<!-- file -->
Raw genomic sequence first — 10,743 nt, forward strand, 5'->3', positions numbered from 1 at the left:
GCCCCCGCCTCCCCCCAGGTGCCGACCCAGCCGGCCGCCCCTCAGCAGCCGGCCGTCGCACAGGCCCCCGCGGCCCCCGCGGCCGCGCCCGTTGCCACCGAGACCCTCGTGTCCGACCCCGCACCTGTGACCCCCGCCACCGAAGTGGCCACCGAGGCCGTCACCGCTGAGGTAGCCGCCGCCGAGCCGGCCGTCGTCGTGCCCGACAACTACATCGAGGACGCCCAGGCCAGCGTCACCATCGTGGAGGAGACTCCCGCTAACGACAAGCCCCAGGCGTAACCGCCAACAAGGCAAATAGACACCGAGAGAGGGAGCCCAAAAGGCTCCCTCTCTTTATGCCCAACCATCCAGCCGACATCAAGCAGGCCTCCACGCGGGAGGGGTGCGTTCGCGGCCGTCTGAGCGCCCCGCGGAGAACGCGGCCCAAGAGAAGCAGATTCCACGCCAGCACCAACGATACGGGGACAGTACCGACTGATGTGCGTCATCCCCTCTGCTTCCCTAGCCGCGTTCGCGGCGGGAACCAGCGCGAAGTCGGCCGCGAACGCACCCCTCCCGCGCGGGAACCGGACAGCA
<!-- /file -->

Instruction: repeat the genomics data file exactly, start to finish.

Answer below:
Raw genomic sequence first — 10,743 nt, forward strand, 5'->3', positions numbered from 1 at the left:
GCCCCCGCCTCCCCCCAGGTGCCGACCCAGCCGGCCGCCCCTCAGCAGCCGGCCGTCGCACAGGCCCCCGCGGCCCCCGCGGCCGCGCCCGTTGCCACCGAGACCCTCGTGTCCGACCCCGCACCTGTGACCCCCGCCACCGAAGTGGCCACCGAGGCCGTCACCGCTGAGGTAGCCGCCGCCGAGCCGGCCGTCGTCGTGCCCGACAACTACATCGAGGACGCCCAGGCCAGCGTCACCATCGTGGAGGAGACTCCCGCTAACGACAAGCCCCAGGCGTAACCGCCAACAAGGCAAATAGACACCGAGAGAGGGAGCCCAAAAGGCTCCCTCTCTTTATGCCCAACCATCCAGCCGACATCAAGCAGGCCTCCACGCGGGAGGGGTGCGTTCGCGGCCGTCTGAGCGCCCCGCGGAGAACGCGGCCCAAGAGAAGCAGATTCCACGCCAGCACCAACGATACGGGGACAGTACCGACTGATGTGCGTCATCCCCTCTGCTTCCCTAGCCGCGTTCGCGGCGGGAACCAGCGCGAAGTCGGCCGCGAACGCACCCCTCCCGCGCGGGAACCGGACAGCA